Lake Babati                                   Paul Mdimi, Joram, Eric, Pst. Bernard, Bsh. Sheggah

Following Babati, we did conferences in Arusha on the book of Revelation and in Kikatiti (near Moshi) on Biblical Eschatology. Here's how they went:

We began with 22 participants and increased to 28 on the second day. Revelation was entirely new, since virtually all the participants had only previously been taught a very dispensational view in which, in the culminating book of the Bible, the church was said not even to be present after chapter 3!

Since the book is apocalyptic literature, based entirely on symbols, the natural inclination to "literalize" things also proved problematic. However, light began to dawn as we discussed the "progressively parallel" structure of the book. The second day was spent largely going through the symbolic depictions of the church, which appeared in almost every chapter.

At the beginning of the third day, each participant briefly talked about what he or she had learned. Although challenged, their responses indicated that they were, indeed, "getting it." There were lots of good questions. As we summarized toward the end, I pointed out that the book continually confronts us with the questions: Who is the true Lord of the world? and Who is my Lord? I think and hope they will continue to study and think about this book, since it promises a blessing to those who read, hear, and heed it (Rev 1:3).

We were very fortunate to have Moses Malugu among our number. He has a PhD in Islamic studies. He spoke on two occasions at some length concerning Islam. I hope the participants and their churches take advantage of his expertise.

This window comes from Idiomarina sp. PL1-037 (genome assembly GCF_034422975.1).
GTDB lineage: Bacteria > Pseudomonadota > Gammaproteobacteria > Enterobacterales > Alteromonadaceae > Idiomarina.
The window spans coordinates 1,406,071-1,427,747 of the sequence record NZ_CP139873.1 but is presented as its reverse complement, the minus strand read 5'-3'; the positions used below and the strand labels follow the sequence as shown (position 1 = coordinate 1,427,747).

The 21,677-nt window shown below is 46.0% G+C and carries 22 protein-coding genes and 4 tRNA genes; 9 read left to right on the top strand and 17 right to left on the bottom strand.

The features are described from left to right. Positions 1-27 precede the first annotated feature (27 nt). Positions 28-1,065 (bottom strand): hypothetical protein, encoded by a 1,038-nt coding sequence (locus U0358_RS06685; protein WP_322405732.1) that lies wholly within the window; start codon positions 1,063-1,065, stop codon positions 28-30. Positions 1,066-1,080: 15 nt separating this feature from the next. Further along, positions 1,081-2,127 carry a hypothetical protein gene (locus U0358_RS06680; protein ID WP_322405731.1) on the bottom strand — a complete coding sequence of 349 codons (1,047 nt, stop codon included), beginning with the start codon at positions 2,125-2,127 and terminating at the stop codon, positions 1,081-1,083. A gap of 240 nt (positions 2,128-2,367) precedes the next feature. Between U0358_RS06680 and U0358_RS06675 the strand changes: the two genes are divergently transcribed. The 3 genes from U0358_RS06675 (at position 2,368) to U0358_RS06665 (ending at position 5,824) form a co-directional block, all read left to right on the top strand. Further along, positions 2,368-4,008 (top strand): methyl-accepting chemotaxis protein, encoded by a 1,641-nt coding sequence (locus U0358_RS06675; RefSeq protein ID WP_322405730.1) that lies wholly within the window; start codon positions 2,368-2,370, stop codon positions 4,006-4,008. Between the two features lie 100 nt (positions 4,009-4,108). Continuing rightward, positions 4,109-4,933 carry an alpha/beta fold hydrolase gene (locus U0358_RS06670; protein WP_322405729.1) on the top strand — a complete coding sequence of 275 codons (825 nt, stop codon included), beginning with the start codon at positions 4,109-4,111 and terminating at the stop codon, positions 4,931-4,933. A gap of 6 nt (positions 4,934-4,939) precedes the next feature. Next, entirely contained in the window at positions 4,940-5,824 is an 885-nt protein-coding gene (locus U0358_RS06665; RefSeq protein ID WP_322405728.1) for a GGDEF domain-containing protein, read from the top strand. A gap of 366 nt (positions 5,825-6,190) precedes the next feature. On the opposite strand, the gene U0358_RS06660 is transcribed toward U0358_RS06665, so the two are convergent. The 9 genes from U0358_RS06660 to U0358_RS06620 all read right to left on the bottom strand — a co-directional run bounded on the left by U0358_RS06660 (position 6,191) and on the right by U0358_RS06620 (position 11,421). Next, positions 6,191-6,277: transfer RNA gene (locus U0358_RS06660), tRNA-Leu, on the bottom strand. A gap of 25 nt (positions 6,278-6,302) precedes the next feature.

Wall art in Arusha

Kikatiti (near Moshi)--Biblical Eschatology
We did Biblical Eschatology to a group that varied between 22-26. It was a challenging course since all the participants had only heard and been taught dispensatuonal premillennialism.

We went through the Bible's clear "two age" eschatological structure ("this age" and the "age to come") and saw that the dividing line between the two is the second coming of Christ. The second coming entails resurrection and judgment of all people and the renewal of the earth. Hence, there is no place for a temporary 1000-year "millennial kingdom" after Christ returns. Indeed, the "1000 years" of Revelation 20 is a symbolic term for the time we are in now.

I do not expect that people would change their views as a result of one 2 1/2 day seminar. But many bought the book, asked good questions, and stayed engaged. They were given good food for thought, and Joram told me he heard a number of conversations in which the people obviously were reflecting on what they heard and were encouraging each other to investigate further.

                Kikatiti group

I am now home until April, when I am tentatively scheduled to go to Kenya (depending on various covid-related government restrictions which I have to check out). Here are some pics from both weeks in Tanzania.

God bless you, Jonathan